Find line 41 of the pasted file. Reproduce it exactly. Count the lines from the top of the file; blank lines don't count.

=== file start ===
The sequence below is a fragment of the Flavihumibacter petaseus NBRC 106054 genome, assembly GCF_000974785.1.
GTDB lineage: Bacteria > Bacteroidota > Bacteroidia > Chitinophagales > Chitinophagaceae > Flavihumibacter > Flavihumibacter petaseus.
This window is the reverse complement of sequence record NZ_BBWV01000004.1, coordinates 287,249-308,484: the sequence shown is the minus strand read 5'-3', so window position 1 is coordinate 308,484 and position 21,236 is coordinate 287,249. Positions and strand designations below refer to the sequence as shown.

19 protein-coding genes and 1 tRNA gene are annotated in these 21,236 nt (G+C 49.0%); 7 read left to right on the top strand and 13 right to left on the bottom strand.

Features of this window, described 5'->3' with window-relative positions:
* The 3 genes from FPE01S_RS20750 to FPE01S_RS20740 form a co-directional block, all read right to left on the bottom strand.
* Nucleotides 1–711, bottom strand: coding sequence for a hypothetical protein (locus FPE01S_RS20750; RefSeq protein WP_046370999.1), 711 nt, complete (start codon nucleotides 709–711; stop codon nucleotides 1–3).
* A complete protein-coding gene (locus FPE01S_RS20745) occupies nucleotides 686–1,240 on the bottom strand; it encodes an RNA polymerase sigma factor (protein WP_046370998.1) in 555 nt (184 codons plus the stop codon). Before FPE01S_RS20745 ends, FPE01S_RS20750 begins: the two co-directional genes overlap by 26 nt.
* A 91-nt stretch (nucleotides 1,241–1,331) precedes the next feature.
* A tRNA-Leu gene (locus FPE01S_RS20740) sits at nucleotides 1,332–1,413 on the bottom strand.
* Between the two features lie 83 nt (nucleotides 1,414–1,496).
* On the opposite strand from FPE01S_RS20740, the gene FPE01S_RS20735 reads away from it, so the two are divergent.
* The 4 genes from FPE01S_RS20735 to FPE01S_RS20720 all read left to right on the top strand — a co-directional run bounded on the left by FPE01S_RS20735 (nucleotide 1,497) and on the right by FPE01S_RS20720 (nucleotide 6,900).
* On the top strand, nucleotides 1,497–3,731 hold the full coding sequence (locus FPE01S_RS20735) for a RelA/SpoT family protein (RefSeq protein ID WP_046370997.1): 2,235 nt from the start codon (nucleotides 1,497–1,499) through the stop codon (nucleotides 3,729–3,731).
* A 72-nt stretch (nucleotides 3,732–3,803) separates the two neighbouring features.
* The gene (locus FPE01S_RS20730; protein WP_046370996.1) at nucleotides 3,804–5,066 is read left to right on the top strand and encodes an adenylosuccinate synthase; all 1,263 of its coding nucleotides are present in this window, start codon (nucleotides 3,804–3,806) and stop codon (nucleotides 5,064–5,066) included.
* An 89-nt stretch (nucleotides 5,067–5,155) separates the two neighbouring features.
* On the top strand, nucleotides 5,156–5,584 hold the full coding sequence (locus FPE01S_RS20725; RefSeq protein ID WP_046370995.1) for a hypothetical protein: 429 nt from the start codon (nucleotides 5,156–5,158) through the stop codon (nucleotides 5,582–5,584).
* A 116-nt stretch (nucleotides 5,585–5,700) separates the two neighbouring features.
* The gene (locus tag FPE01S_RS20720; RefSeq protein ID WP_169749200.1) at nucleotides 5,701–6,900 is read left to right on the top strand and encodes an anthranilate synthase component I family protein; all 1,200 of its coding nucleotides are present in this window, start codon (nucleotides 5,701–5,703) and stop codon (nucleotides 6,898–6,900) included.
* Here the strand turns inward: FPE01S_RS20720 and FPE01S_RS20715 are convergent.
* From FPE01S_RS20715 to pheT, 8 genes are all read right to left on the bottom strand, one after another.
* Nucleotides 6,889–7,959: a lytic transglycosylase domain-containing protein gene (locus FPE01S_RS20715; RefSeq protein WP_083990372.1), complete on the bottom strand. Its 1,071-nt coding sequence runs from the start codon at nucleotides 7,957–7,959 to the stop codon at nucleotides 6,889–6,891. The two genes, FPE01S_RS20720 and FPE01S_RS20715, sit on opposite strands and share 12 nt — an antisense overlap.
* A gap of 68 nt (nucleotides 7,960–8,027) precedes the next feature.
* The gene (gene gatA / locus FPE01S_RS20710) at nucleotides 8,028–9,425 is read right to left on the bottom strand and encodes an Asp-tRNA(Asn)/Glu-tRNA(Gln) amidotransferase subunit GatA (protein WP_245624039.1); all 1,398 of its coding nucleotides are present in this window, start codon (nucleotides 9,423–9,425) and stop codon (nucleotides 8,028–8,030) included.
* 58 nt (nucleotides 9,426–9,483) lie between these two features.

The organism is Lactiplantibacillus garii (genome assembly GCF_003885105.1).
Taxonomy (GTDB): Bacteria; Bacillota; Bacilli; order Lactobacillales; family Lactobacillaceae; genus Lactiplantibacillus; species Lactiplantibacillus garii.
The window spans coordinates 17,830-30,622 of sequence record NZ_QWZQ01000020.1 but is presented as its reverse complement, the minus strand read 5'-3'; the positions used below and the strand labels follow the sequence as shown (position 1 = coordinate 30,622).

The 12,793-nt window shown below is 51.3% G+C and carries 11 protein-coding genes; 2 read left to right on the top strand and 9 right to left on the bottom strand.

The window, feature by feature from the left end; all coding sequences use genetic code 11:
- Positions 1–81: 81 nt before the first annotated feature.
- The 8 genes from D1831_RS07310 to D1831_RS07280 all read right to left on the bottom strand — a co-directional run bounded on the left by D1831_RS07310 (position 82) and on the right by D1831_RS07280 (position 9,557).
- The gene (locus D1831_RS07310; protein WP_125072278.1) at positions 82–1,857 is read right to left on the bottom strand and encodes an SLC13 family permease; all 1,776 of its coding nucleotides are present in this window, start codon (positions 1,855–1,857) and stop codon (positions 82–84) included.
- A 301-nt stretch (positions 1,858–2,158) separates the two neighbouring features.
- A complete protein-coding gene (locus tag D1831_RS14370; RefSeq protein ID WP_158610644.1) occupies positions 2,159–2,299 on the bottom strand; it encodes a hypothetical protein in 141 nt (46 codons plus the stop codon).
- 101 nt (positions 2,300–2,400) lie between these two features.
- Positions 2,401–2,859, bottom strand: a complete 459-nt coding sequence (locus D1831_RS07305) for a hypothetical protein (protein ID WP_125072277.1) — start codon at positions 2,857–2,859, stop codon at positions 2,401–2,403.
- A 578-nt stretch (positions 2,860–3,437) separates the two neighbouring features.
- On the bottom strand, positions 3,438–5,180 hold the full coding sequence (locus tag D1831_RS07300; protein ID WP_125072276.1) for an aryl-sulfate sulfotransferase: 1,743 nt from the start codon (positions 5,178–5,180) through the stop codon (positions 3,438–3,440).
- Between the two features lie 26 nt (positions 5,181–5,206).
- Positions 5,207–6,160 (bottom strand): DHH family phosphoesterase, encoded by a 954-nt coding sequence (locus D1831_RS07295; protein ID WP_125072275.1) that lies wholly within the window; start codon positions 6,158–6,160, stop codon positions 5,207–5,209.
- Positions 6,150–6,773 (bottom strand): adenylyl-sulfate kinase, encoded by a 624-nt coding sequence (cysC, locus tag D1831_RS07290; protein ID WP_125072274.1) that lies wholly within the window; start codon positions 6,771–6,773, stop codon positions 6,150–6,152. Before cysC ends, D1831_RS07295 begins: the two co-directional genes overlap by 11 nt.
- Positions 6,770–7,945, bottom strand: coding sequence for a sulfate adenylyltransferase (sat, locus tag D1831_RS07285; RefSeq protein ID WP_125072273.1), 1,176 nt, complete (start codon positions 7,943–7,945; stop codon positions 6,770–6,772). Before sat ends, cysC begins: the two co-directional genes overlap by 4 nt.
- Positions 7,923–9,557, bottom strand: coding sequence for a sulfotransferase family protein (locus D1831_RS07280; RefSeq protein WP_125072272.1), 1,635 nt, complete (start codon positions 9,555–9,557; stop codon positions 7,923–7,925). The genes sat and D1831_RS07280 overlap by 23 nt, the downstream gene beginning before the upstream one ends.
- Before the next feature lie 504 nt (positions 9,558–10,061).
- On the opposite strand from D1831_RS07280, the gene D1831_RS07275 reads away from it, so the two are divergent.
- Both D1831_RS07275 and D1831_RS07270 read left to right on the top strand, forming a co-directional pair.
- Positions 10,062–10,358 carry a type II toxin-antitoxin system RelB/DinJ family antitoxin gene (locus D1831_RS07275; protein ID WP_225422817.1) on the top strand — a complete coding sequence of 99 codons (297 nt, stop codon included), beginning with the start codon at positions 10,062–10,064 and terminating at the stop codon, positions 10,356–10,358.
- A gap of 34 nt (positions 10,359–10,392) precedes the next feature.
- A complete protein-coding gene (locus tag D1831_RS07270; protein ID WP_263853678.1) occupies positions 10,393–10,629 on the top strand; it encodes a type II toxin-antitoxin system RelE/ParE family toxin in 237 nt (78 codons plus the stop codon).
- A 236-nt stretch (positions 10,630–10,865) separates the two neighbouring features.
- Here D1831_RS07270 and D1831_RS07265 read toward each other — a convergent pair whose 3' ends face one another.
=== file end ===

- Between the two features lie 26 nt (positions 5,181–5,206).